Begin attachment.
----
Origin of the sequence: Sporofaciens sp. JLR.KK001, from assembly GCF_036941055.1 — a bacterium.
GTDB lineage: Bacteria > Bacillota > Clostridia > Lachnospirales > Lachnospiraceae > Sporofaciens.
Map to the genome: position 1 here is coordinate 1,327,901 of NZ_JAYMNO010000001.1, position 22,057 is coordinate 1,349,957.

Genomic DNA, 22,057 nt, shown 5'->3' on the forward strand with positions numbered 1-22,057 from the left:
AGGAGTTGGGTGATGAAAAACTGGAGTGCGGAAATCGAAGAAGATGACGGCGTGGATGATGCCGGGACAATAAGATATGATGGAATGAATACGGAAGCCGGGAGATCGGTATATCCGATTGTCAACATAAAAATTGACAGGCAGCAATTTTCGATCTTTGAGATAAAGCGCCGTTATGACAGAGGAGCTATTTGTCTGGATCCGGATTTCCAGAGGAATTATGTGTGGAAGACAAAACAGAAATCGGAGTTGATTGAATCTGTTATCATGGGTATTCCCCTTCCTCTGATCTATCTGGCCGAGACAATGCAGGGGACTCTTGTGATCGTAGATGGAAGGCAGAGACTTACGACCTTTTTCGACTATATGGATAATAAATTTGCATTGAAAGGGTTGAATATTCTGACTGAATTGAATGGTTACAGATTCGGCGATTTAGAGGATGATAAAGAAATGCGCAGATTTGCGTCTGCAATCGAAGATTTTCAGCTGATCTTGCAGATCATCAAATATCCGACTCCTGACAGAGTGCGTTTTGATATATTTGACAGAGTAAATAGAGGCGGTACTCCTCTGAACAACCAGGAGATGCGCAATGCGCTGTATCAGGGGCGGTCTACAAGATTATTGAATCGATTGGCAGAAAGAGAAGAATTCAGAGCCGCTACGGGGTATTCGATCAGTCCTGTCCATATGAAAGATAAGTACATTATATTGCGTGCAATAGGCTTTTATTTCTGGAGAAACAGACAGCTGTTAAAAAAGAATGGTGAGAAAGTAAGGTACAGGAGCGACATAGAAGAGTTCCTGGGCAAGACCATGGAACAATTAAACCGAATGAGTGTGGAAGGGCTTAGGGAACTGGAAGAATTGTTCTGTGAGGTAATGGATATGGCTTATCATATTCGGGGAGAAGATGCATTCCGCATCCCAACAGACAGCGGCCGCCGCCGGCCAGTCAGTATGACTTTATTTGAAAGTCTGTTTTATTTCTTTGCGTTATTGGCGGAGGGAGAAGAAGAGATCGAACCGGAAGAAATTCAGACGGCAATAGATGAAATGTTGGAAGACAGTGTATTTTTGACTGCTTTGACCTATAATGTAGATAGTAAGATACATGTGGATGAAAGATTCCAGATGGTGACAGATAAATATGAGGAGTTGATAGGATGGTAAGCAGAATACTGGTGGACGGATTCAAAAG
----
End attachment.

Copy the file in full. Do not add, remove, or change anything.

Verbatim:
Origin of the sequence: Sporofaciens sp. JLR.KK001, from assembly GCF_036941055.1 — a bacterium.
GTDB lineage: Bacteria > Bacillota > Clostridia > Lachnospirales > Lachnospiraceae > Sporofaciens.
Map to the genome: position 1 here is coordinate 1,327,901 of NZ_JAYMNO010000001.1, position 22,057 is coordinate 1,349,957.

Genomic DNA, 22,057 nt, shown 5'->3' on the forward strand with positions numbered 1-22,057 from the left:
AGGAGTTGGGTGATGAAAAACTGGAGTGCGGAAATCGAAGAAGATGACGGCGTGGATGATGCCGGGACAATAAGATATGATGGAATGAATACGGAAGCCGGGAGATCGGTATATCCGATTGTCAACATAAAAATTGACAGGCAGCAATTTTCGATCTTTGAGATAAAGCGCCGTTATGACAGAGGAGCTATTTGTCTGGATCCGGATTTCCAGAGGAATTATGTGTGGAAGACAAAACAGAAATCGGAGTTGATTGAATCTGTTATCATGGGTATTCCCCTTCCTCTGATCTATCTGGCCGAGACAATGCAGGGGACTCTTGTGATCGTAGATGGAAGGCAGAGACTTACGACCTTTTTCGACTATATGGATAATAAATTTGCATTGAAAGGGTTGAATATTCTGACTGAATTGAATGGTTACAGATTCGGCGATTTAGAGGATGATAAAGAAATGCGCAGATTTGCGTCTGCAATCGAAGATTTTCAGCTGATCTTGCAGATCATCAAATATCCGACTCCTGACAGAGTGCGTTTTGATATATTTGACAGAGTAAATAGAGGCGGTACTCCTCTGAACAACCAGGAGATGCGCAATGCGCTGTATCAGGGGCGGTCTACAAGATTATTGAATCGATTGGCAGAAAGAGAAGAATTCAGAGCCGCTACGGGGTATTCGATCAGTCCTGTCCATATGAAAGATAAGTACATTATATTGCGTGCAATAGGCTTTTATTTCTGGAGAAACAGACAGCTGTTAAAAAAGAATGGTGAGAAAGTAAGGTACAGGAGCGACATAGAAGAGTTCCTGGGCAAGACCATGGAACAATTAAACCGAATGAGTGTGGAAGGGCTTAGGGAACTGGAAGAATTGTTCTGTGAGGTAATGGATATGGCTTATCATATTCGGGGAGAAGATGCATTCCGCATCCCAACAGACAGCGGCCGCCGCCGGCCAGTCAGTATGACTTTATTTGAAAGTCTGTTTTATTTCTTTGCGTTATTGGCGGAGGGAGAAGAAGAGATCGAACCGGAAGAAATTCAGACGGCAATAGATGAAATGTTGGAAGACAGTGTATTTTTGACTGCTTTGACCTATAATGTAGATAGTAAGATACATGTGGATGAAAGATTCCAGATGGTGACAGATAAATATGAGGAGTTGATAGGATGGTAAGCAGAATACTGGTGGACGGATTCAAAAG